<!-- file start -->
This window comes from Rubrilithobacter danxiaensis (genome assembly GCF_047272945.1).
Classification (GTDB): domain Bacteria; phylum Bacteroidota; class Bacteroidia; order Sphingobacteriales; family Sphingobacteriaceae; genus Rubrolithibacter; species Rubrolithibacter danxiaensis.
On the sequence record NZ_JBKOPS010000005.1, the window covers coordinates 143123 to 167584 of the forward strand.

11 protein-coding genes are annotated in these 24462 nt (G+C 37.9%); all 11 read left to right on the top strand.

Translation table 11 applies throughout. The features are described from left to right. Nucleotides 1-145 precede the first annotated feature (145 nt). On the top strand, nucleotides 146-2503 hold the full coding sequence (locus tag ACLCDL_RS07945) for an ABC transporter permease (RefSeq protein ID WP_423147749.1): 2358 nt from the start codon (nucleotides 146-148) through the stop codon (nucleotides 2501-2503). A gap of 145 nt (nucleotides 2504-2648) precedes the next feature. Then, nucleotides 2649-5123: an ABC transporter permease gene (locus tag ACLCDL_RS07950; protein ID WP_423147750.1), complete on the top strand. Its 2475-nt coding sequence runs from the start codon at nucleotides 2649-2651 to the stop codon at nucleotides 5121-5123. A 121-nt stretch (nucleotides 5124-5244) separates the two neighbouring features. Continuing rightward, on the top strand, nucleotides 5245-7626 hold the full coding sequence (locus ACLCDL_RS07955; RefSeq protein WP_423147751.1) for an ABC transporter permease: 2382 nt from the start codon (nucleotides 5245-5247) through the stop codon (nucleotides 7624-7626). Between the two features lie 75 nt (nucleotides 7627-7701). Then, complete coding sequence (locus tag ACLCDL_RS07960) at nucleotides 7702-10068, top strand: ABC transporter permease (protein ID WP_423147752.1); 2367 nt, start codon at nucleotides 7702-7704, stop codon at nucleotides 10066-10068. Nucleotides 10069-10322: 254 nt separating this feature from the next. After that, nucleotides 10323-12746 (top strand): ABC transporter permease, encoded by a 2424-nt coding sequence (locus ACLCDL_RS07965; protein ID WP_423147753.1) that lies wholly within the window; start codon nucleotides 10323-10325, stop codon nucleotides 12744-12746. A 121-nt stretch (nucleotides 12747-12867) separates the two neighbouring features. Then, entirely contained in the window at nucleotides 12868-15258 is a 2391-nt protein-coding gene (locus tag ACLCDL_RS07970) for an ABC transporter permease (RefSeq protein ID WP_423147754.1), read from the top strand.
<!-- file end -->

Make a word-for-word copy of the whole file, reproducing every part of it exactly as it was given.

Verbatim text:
This window comes from Rubrilithobacter danxiaensis (genome assembly GCF_047272945.1).
Classification (GTDB): domain Bacteria; phylum Bacteroidota; class Bacteroidia; order Sphingobacteriales; family Sphingobacteriaceae; genus Rubrolithibacter; species Rubrolithibacter danxiaensis.
On the sequence record NZ_JBKOPS010000005.1, the window covers coordinates 143123 to 167584 of the forward strand.

11 protein-coding genes are annotated in these 24462 nt (G+C 37.9%); all 11 read left to right on the top strand.

Translation table 11 applies throughout. The features are described from left to right. Nucleotides 1-145 precede the first annotated feature (145 nt). On the top strand, nucleotides 146-2503 hold the full coding sequence (locus tag ACLCDL_RS07945) for an ABC transporter permease (RefSeq protein ID WP_423147749.1): 2358 nt from the start codon (nucleotides 146-148) through the stop codon (nucleotides 2501-2503). A gap of 145 nt (nucleotides 2504-2648) precedes the next feature. Then, nucleotides 2649-5123: an ABC transporter permease gene (locus tag ACLCDL_RS07950; protein ID WP_423147750.1), complete on the top strand. Its 2475-nt coding sequence runs from the start codon at nucleotides 2649-2651 to the stop codon at nucleotides 5121-5123. A 121-nt stretch (nucleotides 5124-5244) separates the two neighbouring features. Continuing rightward, on the top strand, nucleotides 5245-7626 hold the full coding sequence (locus ACLCDL_RS07955; RefSeq protein WP_423147751.1) for an ABC transporter permease: 2382 nt from the start codon (nucleotides 5245-5247) through the stop codon (nucleotides 7624-7626). Between the two features lie 75 nt (nucleotides 7627-7701). Then, complete coding sequence (locus tag ACLCDL_RS07960) at nucleotides 7702-10068, top strand: ABC transporter permease (protein ID WP_423147752.1); 2367 nt, start codon at nucleotides 7702-7704, stop codon at nucleotides 10066-10068. Nucleotides 10069-10322: 254 nt separating this feature from the next. After that, nucleotides 10323-12746 (top strand): ABC transporter permease, encoded by a 2424-nt coding sequence (locus ACLCDL_RS07965; protein ID WP_423147753.1) that lies wholly within the window; start codon nucleotides 10323-10325, stop codon nucleotides 12744-12746. A 121-nt stretch (nucleotides 12747-12867) separates the two neighbouring features. Then, entirely contained in the window at nucleotides 12868-15258 is a 2391-nt protein-coding gene (locus tag ACLCDL_RS07970) for an ABC transporter permease (RefSeq protein ID WP_423147754.1), read from the top strand.